3

I am planning to go to one of the U.S. universities for sabbatical. (I do not live in U.S.) Most of my salary will be paid by my university, but my host university will pay for my apartment in the U.S. and provide health insurance for me and my family.

When I asked people I am going to visit what they expect me to do during the sabbatical, I was told that I am expected to regularly attend a specific seminar.

Is it generally ok if, in addition, I also regularly attend one more seminar, which is organized by another group of people (who do not pay me)? Would it create any conflict of interests? The second seminar is not connected directly to my field, but I am just curious about it.

2
  • 1
    Do you mean in addition or instead?
    – Arno
    Jul 2 at 15:59
  • Yes. Corrected. Thank you.
    – MKO
    Jul 2 at 16:07
13

I don't think this would ever raise an ethical concern. Your stipends and such aren't provided to make you think in a particular way even if you are funded to provide some assistance to a particular group. Using a sabbatical to expand your reach is an excellent use of the opportunity. Have a bit of fun while you are at it also. Nothing wrong with that.

Do what is expected of you, but don't limit yourself beyond that. Sabbaticals would be pretty useless if they didn't permit professors to expand their professional horizons.

One thing to watch out for, though, is that some departments can be incredibly political (office politics and beyond), with a lot of ill feeling between groups. Don't get caught in the middle of any such things. I doubt that this is a universal, but I've seen it happen. Newcomers don't see all the signs.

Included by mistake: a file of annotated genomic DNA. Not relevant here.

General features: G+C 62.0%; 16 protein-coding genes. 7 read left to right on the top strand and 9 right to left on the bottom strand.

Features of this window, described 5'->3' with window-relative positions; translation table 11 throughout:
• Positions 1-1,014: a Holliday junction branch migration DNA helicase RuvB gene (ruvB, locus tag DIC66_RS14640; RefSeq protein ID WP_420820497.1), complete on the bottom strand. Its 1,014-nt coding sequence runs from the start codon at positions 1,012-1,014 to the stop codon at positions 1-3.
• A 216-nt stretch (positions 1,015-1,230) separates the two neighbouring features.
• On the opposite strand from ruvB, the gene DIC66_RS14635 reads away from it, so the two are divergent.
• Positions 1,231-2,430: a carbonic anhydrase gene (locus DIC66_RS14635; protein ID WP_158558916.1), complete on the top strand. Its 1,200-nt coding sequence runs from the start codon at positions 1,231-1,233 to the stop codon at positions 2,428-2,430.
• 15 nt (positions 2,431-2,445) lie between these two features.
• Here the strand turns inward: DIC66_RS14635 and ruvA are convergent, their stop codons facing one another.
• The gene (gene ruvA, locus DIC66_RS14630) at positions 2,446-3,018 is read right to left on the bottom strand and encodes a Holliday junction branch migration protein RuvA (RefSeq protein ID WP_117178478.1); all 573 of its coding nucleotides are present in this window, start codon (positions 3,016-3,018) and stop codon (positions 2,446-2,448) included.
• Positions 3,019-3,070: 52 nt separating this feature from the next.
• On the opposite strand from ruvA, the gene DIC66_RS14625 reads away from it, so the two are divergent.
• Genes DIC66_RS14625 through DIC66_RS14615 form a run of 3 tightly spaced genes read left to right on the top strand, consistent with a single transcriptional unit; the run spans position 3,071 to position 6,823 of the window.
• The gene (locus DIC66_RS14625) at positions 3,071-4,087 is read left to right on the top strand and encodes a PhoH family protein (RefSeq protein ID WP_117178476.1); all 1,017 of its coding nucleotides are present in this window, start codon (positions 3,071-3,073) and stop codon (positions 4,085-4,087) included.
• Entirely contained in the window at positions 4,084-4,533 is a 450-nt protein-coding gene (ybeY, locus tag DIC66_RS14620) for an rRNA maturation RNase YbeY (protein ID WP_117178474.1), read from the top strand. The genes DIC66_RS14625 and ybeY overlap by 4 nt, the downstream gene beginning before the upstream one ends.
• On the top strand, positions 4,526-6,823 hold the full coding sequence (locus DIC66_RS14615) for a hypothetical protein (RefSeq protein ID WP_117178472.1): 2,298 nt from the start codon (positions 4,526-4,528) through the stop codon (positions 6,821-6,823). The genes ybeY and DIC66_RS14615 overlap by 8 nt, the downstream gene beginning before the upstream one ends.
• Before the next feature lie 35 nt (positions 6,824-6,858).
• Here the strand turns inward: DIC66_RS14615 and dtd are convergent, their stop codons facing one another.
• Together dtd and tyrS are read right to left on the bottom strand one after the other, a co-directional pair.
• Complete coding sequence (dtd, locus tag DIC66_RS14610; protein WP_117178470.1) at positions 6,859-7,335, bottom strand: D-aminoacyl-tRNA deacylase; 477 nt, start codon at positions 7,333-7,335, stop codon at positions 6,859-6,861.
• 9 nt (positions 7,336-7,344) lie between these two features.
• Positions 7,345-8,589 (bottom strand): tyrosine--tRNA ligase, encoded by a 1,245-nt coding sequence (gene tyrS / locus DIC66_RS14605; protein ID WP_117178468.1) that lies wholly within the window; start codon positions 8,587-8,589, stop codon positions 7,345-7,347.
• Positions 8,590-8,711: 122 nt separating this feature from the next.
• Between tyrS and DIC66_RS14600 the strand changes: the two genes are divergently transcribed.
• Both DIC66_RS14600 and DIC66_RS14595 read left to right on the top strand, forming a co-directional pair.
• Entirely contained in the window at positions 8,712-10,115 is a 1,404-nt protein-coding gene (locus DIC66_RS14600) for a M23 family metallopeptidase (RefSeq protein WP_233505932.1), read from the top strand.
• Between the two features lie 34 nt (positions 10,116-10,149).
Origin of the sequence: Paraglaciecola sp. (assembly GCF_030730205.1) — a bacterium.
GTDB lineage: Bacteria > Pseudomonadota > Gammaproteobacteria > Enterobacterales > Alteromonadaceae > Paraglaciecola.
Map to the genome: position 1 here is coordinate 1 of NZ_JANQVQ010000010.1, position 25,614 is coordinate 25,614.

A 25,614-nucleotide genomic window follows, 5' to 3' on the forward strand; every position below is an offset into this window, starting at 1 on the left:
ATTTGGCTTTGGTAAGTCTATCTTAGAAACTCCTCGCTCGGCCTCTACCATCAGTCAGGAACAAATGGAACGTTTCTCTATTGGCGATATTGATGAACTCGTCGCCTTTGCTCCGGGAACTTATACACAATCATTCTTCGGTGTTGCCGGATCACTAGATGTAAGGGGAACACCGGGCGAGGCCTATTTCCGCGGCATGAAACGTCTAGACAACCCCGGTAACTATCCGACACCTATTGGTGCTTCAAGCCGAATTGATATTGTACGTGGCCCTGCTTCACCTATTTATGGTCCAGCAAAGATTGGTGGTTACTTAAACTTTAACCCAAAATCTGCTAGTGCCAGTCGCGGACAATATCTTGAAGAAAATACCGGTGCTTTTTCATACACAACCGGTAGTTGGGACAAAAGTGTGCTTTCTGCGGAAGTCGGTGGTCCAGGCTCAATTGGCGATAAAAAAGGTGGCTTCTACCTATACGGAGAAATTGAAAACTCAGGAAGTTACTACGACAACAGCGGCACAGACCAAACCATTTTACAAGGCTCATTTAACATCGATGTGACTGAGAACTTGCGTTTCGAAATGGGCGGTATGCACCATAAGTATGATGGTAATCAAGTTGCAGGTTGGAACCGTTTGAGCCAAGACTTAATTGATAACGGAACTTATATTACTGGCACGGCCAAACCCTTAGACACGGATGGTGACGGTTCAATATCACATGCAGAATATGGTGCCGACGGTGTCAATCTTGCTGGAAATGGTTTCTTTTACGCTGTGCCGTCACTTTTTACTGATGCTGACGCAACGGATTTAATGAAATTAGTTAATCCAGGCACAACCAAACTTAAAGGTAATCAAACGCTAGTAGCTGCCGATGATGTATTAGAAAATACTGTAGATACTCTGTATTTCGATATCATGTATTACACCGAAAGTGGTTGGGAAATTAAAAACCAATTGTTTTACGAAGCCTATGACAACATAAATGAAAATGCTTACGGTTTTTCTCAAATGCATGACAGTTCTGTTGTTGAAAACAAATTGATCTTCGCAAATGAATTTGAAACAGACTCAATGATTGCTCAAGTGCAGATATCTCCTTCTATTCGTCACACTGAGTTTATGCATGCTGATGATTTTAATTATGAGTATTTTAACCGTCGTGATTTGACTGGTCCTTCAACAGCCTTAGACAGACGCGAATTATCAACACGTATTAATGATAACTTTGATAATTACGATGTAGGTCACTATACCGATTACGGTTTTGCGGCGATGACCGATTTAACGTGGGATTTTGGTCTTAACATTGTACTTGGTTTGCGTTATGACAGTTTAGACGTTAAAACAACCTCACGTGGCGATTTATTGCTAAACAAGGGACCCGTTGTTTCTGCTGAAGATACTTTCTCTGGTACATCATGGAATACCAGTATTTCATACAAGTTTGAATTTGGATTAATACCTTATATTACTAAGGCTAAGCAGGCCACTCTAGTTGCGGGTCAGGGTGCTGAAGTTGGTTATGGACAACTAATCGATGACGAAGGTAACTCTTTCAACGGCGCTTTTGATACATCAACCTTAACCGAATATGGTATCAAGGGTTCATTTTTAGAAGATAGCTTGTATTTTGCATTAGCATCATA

7

They’re just setting a minimum bar for what it means for you to be visiting them. You’re free to do any other things you want like anyone else in the department. They just want to make sure that you’re actually interacting with the department and not say actually just traveling around the US the whole time.

7

The goal of a sabbatical is to expose yourself to new ideas, grow as a researcher, and contribute from your knowledge to the local community you are visiting. The goal of a seminar is to spread knowledge and foster collaboration. So go, have fun, and attend as many seminars as you like, this is 100% consistent with the intended purpose of sabbaticals and seminars. Anyone who doesn’t want you in their seminar or going to someone else’s seminar has an extremely misguided approach to research and to academic life. For the record, I’ve never in my life met a person in mathematics who holds such strange views.

3

Your home institution has a reason for paying most of your salary while you travel elsewhere and don't have your usual teaching duties. I would expect that part (or maybe all) of that reason is to enable you to expand your knowledge and interests. So think of that second seminar as the "work" for which they pay your salary.

Your Answer

By clicking “Post Your Answer”, you agree to our terms of service, privacy policy and cookie policy

Not the answer you're looking for? Browse other questions tagged or ask your own question.